Sierra Wood Burning Zip Stove
an awesome wood burning camp stove
A wood burning backpacking camp stove? Yes. The Sierra Zip Stove. No more buying and carrying packaged fuel. Just a handful of twigs is all it takes to cook a meal with this wonderful stove.
The Sierra Zip Stove comes in titanium or steel. This review is for the titanium version which I have been using for close to ten years now. Originally purchased directly from the maker online. Follow this link to their website.
My first time using this stove was on a sea kayaking trip along the coast of British Columbia where packaged fuel was scarce or non existent along with stores. Anything actually. At my most remote spot I was five days difficult travel from the nearest anything. This trip was almost immediately followed up with a through hiking the length of the Sierra Nevada Mountains from north to south along the Pacific Crest Trail. A five week trip. The idea of not having to carry fuel or resupply fuel really appealed to me.
I wrap this stove with a bandana and fit it snugly inside a small titanium camping pot I picked up at REI. Its compact and light weight. The Zip stove uses one AA battery to power a small fan with two speeds to stoke the fire that burns within the stove. I use the high setting to get water boiling then switch to a mix of the low setting and having the fan off to simmer. Two batteries lasted me the entire five weeks it took me to hike 500 miles of the Pacific Crest Trail through the Sierra Nevada Mountains. I cooked one meal every night and heated water in the mornings.
It turns out to be an awesome stove. It's fuel source is wood picked up off of the forest floor. Small bits of sticks and twigs lying around wherever I chose to make a meal. Ideally I'm looking for sticks about three inches long of any thickness up to a couple inches. The thicker the better. I have found old coals leftover from a campfire to be one of the best fuels because it burns controlled and cool without huge flames. So if I'm cooking jambalaya with fresh onion, green peppers and pepperoni I will start the fire with dry grass and small twigs then add bigger twigs. The higher heat and flame of the twigs will get the water boiling quick then once boiling I will switch to old campfire coals to get an easy simmer that does not require the addition of more fuel regularly. In fact once I switch to coals I'm typically done adding fuel and can just let the coals simmer. There are usually coals still hot in the stove once the meal is cooked after twenty five minutes of simmering. Two cupped hands held together is about how much fuel is needed to cook a meal. Pinecones work too.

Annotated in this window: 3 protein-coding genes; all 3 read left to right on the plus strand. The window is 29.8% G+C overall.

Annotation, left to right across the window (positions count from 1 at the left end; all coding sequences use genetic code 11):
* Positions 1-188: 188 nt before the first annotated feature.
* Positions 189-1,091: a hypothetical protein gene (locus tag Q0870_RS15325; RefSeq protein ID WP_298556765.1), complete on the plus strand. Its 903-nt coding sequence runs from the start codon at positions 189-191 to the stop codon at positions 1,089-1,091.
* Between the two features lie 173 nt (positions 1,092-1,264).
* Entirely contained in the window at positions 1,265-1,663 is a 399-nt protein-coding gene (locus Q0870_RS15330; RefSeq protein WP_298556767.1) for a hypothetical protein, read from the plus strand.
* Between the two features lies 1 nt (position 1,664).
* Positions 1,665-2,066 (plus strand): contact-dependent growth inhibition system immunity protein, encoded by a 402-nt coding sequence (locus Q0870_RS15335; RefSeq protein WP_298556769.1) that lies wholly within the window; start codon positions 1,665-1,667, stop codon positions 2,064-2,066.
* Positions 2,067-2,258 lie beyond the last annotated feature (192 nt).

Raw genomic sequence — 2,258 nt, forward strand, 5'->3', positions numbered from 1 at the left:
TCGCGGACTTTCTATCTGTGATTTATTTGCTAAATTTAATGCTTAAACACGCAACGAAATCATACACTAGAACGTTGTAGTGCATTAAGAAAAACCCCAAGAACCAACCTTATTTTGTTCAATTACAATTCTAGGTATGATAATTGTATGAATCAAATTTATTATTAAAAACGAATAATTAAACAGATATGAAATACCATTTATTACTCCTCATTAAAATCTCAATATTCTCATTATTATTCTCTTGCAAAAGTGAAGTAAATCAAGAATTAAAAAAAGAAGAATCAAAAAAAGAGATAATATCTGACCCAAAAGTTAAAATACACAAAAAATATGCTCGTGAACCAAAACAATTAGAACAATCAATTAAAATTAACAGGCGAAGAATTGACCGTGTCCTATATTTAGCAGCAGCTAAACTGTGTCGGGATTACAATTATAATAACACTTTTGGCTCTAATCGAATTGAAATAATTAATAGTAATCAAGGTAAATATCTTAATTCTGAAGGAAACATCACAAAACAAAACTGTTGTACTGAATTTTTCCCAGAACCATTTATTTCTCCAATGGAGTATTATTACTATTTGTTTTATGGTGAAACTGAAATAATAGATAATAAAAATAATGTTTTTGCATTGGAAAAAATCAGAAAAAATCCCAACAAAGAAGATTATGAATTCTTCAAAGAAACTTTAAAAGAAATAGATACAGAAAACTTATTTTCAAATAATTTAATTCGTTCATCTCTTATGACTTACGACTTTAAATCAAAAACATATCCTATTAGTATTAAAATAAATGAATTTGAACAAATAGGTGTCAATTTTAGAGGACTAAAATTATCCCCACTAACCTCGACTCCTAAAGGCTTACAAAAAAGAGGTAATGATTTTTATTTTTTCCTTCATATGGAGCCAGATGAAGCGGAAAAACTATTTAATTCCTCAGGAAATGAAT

One potential draw back to this stove is that it would technically be illegal to use where fires are prohibited. I worked as a volunteer wilderness ranger for the forest service for a summer and used this stove. My co workers and many bosses were intrigued by this stove with no complaints though had I been a recreational wilderness user using this stove where fires were prohibited we certainly would have given me a hard time because that just seams to be what we do in the forest service. ( Forest Circus as we liked to call it).
Another theoretical drawback would be using it where there were no trees like in a dessert or above tree line. That has never been an issue for me. There always seams to be some woody stuffs lying around that work no problem even if it comes from bushes or shrubs.
Over all a great stove excellent for through hikes or long distance bike tours. I also use it for car camping and overnight backpacks. Now that I think about it I have not used any other stove in quite some time. I do like to cook directly over a campfire too so that is what I have done when not using this zip stove. I suppose if one liked to eat freeze dried foods rather than cooking a real meal than this stove might not be practical compared to something that simply boils water quickly.
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